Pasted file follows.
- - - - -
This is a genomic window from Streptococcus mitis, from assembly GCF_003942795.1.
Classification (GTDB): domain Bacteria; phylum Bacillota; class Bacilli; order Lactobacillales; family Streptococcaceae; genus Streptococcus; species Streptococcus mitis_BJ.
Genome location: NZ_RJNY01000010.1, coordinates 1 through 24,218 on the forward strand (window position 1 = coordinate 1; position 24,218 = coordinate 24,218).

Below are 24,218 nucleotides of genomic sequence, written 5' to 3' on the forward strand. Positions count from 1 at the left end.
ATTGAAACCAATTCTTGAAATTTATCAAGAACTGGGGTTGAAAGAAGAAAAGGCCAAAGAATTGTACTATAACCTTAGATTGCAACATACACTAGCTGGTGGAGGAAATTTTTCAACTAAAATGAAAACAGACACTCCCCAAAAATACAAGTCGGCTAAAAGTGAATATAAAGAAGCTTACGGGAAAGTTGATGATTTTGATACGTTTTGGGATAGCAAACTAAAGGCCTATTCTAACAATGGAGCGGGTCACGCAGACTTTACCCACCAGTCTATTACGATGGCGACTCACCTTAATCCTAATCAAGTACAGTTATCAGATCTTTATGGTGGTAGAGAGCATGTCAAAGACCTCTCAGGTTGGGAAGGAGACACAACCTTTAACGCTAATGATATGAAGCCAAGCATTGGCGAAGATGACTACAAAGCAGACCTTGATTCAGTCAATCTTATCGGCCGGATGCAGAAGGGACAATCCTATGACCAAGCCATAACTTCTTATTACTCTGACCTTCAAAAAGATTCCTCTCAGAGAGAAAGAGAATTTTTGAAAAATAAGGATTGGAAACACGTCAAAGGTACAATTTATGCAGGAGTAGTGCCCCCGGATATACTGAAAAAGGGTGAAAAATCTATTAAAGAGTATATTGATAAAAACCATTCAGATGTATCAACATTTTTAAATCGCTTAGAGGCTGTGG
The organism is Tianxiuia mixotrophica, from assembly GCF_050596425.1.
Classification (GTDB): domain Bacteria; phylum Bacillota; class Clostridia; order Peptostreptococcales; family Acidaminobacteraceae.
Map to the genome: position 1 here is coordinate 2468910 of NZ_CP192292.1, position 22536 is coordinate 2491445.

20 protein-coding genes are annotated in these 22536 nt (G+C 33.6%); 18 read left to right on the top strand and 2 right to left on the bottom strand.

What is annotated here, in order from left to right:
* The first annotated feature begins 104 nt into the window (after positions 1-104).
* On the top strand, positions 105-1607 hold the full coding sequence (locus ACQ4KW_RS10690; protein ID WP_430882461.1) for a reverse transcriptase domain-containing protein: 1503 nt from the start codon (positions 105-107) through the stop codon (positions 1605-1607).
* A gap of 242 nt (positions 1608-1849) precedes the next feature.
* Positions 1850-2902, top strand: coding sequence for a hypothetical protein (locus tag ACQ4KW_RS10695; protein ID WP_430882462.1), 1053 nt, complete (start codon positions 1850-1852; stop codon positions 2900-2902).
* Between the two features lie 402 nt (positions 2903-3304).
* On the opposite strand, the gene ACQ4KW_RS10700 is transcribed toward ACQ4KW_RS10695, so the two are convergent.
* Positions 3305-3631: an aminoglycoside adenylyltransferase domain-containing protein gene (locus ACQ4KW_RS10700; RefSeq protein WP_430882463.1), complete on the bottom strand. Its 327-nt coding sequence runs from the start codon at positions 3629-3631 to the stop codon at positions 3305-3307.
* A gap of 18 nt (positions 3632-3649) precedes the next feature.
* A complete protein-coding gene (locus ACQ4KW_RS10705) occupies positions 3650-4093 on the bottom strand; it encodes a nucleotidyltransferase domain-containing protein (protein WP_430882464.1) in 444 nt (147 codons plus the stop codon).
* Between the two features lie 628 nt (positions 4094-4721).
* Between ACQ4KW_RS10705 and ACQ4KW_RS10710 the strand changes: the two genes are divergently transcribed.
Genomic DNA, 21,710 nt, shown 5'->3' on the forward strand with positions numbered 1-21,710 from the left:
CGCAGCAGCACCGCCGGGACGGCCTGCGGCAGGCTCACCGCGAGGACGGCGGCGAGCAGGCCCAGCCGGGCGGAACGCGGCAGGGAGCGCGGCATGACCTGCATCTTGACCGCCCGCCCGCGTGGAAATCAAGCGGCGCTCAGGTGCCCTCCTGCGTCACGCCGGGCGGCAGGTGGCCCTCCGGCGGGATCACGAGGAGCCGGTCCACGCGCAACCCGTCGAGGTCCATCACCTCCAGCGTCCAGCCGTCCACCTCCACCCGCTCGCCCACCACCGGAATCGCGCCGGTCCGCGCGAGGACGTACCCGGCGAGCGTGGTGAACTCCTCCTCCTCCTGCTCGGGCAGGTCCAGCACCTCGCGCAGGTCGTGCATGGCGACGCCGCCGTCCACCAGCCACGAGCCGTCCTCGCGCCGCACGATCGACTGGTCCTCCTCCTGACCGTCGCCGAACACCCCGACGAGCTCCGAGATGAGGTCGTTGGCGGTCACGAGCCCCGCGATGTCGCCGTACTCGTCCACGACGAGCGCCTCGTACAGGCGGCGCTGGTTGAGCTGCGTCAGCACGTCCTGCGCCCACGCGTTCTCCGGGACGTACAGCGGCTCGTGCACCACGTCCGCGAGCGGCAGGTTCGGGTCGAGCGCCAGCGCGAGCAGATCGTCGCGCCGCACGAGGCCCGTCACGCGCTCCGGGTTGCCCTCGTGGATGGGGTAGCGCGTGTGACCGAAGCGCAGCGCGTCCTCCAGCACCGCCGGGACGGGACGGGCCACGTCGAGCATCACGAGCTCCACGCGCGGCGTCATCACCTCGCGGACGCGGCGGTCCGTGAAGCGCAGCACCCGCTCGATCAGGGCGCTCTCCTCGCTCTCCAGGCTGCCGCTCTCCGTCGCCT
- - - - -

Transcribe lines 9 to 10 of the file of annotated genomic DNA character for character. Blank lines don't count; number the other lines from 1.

20 protein-coding genes are annotated in these 22536 nt (G+C 33.6%); 18 read left to right on the top strand and 2 right to left on the bottom strand.

What is annotated here, in order from left to right: